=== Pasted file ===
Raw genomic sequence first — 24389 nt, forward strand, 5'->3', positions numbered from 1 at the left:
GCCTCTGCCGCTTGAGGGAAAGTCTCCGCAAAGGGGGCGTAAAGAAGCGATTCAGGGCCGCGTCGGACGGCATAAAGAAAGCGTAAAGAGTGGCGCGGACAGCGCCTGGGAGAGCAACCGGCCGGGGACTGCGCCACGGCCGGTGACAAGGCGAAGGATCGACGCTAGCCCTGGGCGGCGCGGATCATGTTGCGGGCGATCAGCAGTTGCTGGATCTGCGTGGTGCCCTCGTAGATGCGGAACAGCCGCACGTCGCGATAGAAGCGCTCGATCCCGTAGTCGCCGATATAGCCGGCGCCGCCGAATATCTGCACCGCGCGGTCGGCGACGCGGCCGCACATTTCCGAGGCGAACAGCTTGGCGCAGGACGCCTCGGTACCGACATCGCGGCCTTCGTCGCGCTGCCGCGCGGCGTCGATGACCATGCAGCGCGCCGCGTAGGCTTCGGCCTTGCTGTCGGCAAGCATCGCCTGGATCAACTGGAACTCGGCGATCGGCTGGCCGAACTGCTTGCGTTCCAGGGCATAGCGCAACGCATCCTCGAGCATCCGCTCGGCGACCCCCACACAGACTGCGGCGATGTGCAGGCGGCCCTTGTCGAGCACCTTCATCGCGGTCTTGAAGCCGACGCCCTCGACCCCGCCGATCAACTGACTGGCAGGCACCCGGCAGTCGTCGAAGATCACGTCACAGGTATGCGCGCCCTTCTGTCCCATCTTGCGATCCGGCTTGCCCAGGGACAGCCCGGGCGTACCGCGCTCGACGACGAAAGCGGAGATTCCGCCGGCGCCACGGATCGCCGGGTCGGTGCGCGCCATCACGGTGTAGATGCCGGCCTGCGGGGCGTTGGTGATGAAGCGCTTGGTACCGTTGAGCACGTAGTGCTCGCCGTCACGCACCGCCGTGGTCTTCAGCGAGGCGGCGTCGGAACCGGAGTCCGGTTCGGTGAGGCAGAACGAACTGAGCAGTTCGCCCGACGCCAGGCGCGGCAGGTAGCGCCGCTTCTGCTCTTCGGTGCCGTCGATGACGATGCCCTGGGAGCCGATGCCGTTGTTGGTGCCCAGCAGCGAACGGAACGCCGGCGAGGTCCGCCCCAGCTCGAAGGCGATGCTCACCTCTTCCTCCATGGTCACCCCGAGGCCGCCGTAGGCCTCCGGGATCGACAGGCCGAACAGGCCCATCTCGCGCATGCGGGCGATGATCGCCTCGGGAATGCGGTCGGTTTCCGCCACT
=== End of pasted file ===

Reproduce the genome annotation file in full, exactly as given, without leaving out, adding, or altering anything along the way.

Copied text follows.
Raw genomic sequence first — 24389 nt, forward strand, 5'->3', positions numbered from 1 at the left:
GCCTCTGCCGCTTGAGGGAAAGTCTCCGCAAAGGGGGCGTAAAGAAGCGATTCAGGGCCGCGTCGGACGGCATAAAGAAAGCGTAAAGAGTGGCGCGGACAGCGCCTGGGAGAGCAACCGGCCGGGGACTGCGCCACGGCCGGTGACAAGGCGAAGGATCGACGCTAGCCCTGGGCGGCGCGGATCATGTTGCGGGCGATCAGCAGTTGCTGGATCTGCGTGGTGCCCTCGTAGATGCGGAACAGCCGCACGTCGCGATAGAAGCGCTCGATCCCGTAGTCGCCGATATAGCCGGCGCCGCCGAATATCTGCACCGCGCGGTCGGCGACGCGGCCGCACATTTCCGAGGCGAACAGCTTGGCGCAGGACGCCTCGGTACCGACATCGCGGCCTTCGTCGCGCTGCCGCGCGGCGTCGATGACCATGCAGCGCGCCGCGTAGGCTTCGGCCTTGCTGTCGGCAAGCATCGCCTGGATCAACTGGAACTCGGCGATCGGCTGGCCGAACTGCTTGCGTTCCAGGGCATAGCGCAACGCATCCTCGAGCATCCGCTCGGCGACCCCCACACAGACTGCGGCGATGTGCAGGCGGCCCTTGTCGAGCACCTTCATCGCGGTCTTGAAGCCGACGCCCTCGACCCCGCCGATCAACTGACTGGCAGGCACCCGGCAGTCGTCGAAGATCACGTCACAGGTATGCGCGCCCTTCTGTCCCATCTTGCGATCCGGCTTGCCCAGGGACAGCCCGGGCGTACCGCGCTCGACGACGAAAGCGGAGATTCCGCCGGCGCCACGGATCGCCGGGTCGGTGCGCGCCATCACGGTGTAGATGCCGGCCTGCGGGGCGTTGGTGATGAAGCGCTTGGTACCGTTGAGCACGTAGTGCTCGCCGTCACGCACCGCCGTGGTCTTCAGCGAGGCGGCGTCGGAACCGGAGTCCGGTTCGGTGAGGCAGAACGAACTGAGCAGTTCGCCCGACGCCAGGCGCGGCAGGTAGCGCCGCTTCTGCTCTTCGGTGCCGTCGATGACGATGCCCTGGGAGCCGATGCCGTTGTTGGTGCCCAGCAGCGAACGGAACGCCGGCGAGGTCCGCCCCAGCTCGAAGGCGATGCTCACCTCTTCCTCCATGGTCACCCCGAGGCCGCCGTAGGCCTCCGGGATCGACAGGCCGAACAGGCCCATCTCGCGCATGCGGGCGATGATCGCCTCGGGAATGCGGTCGGTTTCCGCCACT